So, in the spirit of our new look website we not only will share our stories of Dalí but this is your chance to have a hand written postcard sent to your mailbox.
Enjoy our take on the Dalí experience. At the end of the post we will show you, YOU, our devoted readers, how to receive your very own Dalí mini masterpiece.
The best way to see Dalí is to take the guided tour. The audio guide is fine but the tour with a knowledgable docent takes you up close and personal to the man himself~The Master of Surrealism.
Dalí, the artist, was just as eccentric and surreal which is manifested in his paintings. His personality included some brilliant habits and techniques which created his dreams. These warped dreams were very apparent and reflective in his artwork.
Figueres is the birthplace of the famed artist, and where his crypt lays today… embalmed in such a way that should there be a way for any sort of future cryogenic-like reincarnation, he’d be ready. . . mustache and all.
(His body was recently exhumed to address a paternity suit. It was said his mustache is in perfect harmony, with the handle bars at his signature 10 past 10 o’clock style, just as he requested. And, for the record, there was no DNA match.)
Unlike Any Other Museum
The Dalí Theatre-Museum is quite unique. Contrary to a logical, catalogued collection of art, typical of a museum, what we saw bordered between PeeWee’s Playhouse and genius. A museum conceived, designed and painstakingly choreographed by the master himself. It was utter chaos. To attempt to make sense of it, would be contrary to his intention. In Dalí’s words, “there are two kinds of visitors, those who don’t need a description and those that aren’t worth a description.” There you have it… just soak it in. So, let’s walk in those footsteps…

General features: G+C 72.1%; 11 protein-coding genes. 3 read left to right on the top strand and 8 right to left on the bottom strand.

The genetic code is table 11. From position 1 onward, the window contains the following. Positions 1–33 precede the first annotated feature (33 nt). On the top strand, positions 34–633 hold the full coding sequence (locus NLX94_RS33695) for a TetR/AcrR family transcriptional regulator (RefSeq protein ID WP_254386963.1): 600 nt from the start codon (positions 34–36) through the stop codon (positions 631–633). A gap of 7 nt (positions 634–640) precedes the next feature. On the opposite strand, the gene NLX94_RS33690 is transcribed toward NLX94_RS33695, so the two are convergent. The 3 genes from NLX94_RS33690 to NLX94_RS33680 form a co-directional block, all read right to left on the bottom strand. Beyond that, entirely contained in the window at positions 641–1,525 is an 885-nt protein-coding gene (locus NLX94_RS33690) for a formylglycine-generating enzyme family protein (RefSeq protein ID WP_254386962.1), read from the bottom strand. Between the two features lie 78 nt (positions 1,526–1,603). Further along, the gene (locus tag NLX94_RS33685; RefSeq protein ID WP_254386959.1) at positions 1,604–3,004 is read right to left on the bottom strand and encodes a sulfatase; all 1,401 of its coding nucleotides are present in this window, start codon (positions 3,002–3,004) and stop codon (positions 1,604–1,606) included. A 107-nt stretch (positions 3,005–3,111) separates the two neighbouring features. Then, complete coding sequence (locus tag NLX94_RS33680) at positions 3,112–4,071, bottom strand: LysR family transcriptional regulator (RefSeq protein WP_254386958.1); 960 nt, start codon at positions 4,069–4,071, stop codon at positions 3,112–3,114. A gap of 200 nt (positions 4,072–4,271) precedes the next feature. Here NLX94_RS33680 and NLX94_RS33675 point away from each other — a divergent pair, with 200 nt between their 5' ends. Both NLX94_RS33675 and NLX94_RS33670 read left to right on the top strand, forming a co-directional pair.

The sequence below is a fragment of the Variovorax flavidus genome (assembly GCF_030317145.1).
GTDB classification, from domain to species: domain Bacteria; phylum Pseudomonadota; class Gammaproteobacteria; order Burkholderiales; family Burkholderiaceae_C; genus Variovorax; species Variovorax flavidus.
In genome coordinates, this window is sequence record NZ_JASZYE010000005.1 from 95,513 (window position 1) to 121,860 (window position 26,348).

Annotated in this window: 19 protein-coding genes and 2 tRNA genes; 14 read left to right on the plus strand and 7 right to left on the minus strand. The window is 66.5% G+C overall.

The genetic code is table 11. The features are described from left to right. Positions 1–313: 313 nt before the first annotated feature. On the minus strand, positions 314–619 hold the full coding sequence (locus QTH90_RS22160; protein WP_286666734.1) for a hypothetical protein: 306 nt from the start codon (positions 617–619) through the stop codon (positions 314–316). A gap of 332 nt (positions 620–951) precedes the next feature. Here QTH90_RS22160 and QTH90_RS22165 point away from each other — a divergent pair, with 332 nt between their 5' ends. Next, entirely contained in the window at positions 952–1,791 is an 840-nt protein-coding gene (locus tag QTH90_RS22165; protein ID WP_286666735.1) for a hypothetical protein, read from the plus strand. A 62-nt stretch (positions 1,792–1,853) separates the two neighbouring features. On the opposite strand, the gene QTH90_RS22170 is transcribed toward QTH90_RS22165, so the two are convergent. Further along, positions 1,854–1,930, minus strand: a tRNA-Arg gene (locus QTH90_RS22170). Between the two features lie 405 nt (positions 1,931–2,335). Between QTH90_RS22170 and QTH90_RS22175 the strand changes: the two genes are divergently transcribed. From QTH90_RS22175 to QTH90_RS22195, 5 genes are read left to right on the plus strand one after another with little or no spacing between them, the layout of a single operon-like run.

This stop was a two nighter. An opportunity to soak-in more of the Dalí world. In 1932 Dalí & Gala had humble beginnings. They bought a fisherman’s hovel, a mere 400 square feet, in Portlligat.
Systematically they acquired structures around them, built upon what they owned, and created an artists paradise with grand views, beautiful lighting, and the eclectic Dalí touch. Today it is known as the Portlligat Museum-House.
We saw the tools of his trade:
It seemed slightly more subdued than his Figueres museum-home. But there wasn’t any question he had always been an eccentric.
We felt this was a nice wrap for a complete Dalí experience. Today we know enough of his bio to carry a decent cocktail party conversation. His is a colorful story, he pushed boundaries, was an enthusiastic entertainer, and revolutionized how we look at life.
Simply comment on this post and we will send you a souvenir Dalí postcard. Just a small token of thanks for following and the closest we can come to Wishing YOU were here.
A postcard from a town that knows how to drink. I’m amused that the street light is having difficulty standing straight. Not to mention the photographer having some difficulty squaring the image!?